It’s not news that there’s a populist upsurge in American politics, based on widespread dissatisfaction with various institutions of government. Only 16% of Americans recently polled by Rasmussen think Congress is doing a good job… and that number is higher than it was a few months ago. And only 12% of polled voters believe their representatives are interested in helping constituents more than they are interested in advancing their own careers. This seems like it should spark a wave of anti-incumbency – as some are predicting, watching the rise of Tea Party-backed candidates in Republican primaries.
But the oldest truism in American politics is that people hate Congress but love their Congressperson. Since 1964, the lowest re-election rate for incumbents in the House of Representatives has been 85%, and lately has been approaching 95%. Incumbents have the advantage of name recognition, of being able to promise pork-barrel projects to voters, and the profound advantage in fundraising that comes from being in office with a near guarantee of election. If you were a company or indivdual hoping to influence a legislator, betting on the incumbent is a safe bet… which helps fund the incumbent, making incumbency a safer bet.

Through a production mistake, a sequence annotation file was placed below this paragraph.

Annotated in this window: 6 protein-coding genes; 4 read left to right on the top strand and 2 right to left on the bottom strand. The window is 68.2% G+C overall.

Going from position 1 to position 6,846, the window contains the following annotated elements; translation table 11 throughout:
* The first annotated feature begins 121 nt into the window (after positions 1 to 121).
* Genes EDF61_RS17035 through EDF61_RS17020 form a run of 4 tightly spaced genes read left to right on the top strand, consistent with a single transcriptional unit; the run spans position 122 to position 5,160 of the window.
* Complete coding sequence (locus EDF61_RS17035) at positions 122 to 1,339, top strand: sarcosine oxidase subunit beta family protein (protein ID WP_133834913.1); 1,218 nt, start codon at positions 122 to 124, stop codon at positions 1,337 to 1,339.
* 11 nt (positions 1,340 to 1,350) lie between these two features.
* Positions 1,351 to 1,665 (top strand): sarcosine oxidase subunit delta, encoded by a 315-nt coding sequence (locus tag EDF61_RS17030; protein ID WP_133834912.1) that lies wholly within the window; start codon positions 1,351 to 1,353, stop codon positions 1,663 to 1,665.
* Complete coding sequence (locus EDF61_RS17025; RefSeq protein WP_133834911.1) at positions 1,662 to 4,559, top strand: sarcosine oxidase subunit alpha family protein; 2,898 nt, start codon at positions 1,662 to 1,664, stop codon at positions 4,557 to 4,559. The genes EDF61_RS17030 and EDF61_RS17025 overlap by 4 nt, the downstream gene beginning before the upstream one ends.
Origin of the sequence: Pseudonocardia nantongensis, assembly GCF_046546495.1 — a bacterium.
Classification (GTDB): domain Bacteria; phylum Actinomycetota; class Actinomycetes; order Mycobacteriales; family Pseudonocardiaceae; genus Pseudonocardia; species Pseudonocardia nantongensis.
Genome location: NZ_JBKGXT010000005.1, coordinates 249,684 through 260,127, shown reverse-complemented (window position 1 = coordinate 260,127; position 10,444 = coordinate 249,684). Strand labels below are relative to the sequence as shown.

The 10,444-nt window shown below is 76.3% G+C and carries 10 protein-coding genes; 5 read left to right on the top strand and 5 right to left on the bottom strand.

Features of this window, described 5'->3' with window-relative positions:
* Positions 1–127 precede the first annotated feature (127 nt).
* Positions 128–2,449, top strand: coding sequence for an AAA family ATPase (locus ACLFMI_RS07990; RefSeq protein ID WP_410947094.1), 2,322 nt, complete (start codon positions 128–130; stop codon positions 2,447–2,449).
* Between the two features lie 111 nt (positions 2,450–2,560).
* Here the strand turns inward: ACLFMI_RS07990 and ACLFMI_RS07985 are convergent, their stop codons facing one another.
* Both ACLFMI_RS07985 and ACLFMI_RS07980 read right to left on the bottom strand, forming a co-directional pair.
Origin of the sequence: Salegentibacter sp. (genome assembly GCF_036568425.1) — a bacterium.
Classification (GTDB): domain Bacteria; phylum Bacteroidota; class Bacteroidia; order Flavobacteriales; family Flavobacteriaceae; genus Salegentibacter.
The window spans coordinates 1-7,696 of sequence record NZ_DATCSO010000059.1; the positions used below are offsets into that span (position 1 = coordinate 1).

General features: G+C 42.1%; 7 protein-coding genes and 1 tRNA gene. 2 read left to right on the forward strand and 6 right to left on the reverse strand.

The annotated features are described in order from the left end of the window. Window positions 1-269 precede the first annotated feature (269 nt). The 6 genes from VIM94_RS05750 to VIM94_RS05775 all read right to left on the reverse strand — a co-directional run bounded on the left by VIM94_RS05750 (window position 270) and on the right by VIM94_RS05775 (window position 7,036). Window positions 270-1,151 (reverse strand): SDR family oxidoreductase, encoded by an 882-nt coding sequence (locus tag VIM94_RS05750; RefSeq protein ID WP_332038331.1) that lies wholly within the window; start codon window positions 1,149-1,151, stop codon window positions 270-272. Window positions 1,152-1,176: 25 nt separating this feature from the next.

I wonder if there’s a different theory that might explain this disjunction: media attention is proportional to government dysfunction. I live very close to two other states – Vermont and New York. I know far more about New York state politics than I do about politics in my home state. In part, that’s because the most powerful of the local NPR stations is based in Albany, the state capital of New York. But it’s also because New York State politics is such a dysfunctional mess that it’s endlessly fun to report on. (Don’t believe me? Listen to the first story of this episode of This American Life and thank your lucky stars that your legislature isn’t this broken.) I probably know more about the budget crisis affecting California than I do about my own state’s budget… which is proving difficult to balance, but doesn’t face the sort of massive crisis California does.
I hear a lot about the most dysfunctional members of Congress – the crooked and the crazy – and little about those who are serving constituents and getting legislation passed. It makes sense – the senator with the wide stance is lots better copy than the senator with a nuanced stance on a complex political issue.
With many small newspapers in dire financial straits, cutting back local political reporting, national media becomes inceasingly influential and important. My local government officials are extremely unlikely to receive national attention unless they do something criminal or crazy. And if I’m not hearing about the positive work they’re doing in local media, it’s likely that my impression of politicians, as a class, is that they’re criminal, crazy and the source, not the solution, to societal problems.
So let me propose an experiment. Pick an issue you’re passionate about, preferably a local issue. Write a (paper) letter to local elected officials… the more local, the better. Blog, tweet, Facebook or otherwise talk about the response you get or don’t get. I’m curious whether the surprisingly positive experience I recently had is the lucky convergence of a responsive public servant and an interesting issue, or a hint that our governments might not be as dysfunctional as we tend to hear.